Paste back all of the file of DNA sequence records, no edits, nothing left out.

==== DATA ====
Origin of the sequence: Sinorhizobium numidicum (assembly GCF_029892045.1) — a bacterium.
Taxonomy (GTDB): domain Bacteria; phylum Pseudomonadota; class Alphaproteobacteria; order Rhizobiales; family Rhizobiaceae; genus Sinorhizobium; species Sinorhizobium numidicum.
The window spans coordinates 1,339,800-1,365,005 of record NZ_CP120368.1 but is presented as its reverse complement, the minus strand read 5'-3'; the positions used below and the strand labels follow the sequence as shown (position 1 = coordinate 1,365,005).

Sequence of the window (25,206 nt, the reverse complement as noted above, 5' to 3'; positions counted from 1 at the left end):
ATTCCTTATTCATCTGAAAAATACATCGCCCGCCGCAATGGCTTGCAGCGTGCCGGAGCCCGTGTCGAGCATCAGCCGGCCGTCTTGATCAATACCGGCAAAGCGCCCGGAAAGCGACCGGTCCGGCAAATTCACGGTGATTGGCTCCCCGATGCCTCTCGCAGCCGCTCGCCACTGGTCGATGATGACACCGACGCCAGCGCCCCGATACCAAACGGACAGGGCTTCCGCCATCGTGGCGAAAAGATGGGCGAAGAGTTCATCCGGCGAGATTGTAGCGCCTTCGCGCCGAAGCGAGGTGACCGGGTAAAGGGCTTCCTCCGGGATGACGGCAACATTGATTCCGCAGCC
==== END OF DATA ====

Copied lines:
Origin of the sequence: Sinorhizobium numidicum (assembly GCF_029892045.1) — a bacterium.
Taxonomy (GTDB): domain Bacteria; phylum Pseudomonadota; class Alphaproteobacteria; order Rhizobiales; family Rhizobiaceae; genus Sinorhizobium; species Sinorhizobium numidicum.
The window spans coordinates 1,339,800-1,365,005 of record NZ_CP120368.1 but is presented as its reverse complement, the minus strand read 5'-3'; the positions used below and the strand labels follow the sequence as shown (position 1 = coordinate 1,365,005).

Sequence of the window (25,206 nt, the reverse complement as noted above, 5' to 3'; positions counted from 1 at the left end):
ATTCCTTATTCATCTGAAAAATACATCGCCCGCCGCAATGGCTTGCAGCGTGCCGGAGCCCGTGTCGAGCATCAGCCGGCCGTCTTGATCAATACCGGCAAAGCGCCCGGAAAGCGACCGGTCCGGCAAATTCACGGTGATTGGCTCCCCGATGCCTCTCGCAGCCGCTCGCCACTGGTCGATGATGACACCGACGCCAGCGCCCCGATACCAAACGGACAGGGCTTCCGCCATCGTGGCGAAAAGATGGGCGAAGAGTTCATCCGGCGAGATTGTAGCGCCTTCGCGCCGAAGCGAGGTGACCGGGTAAAGGGCTTCCTCCGGGATGACGGCAACATTGATTCCGCAGCC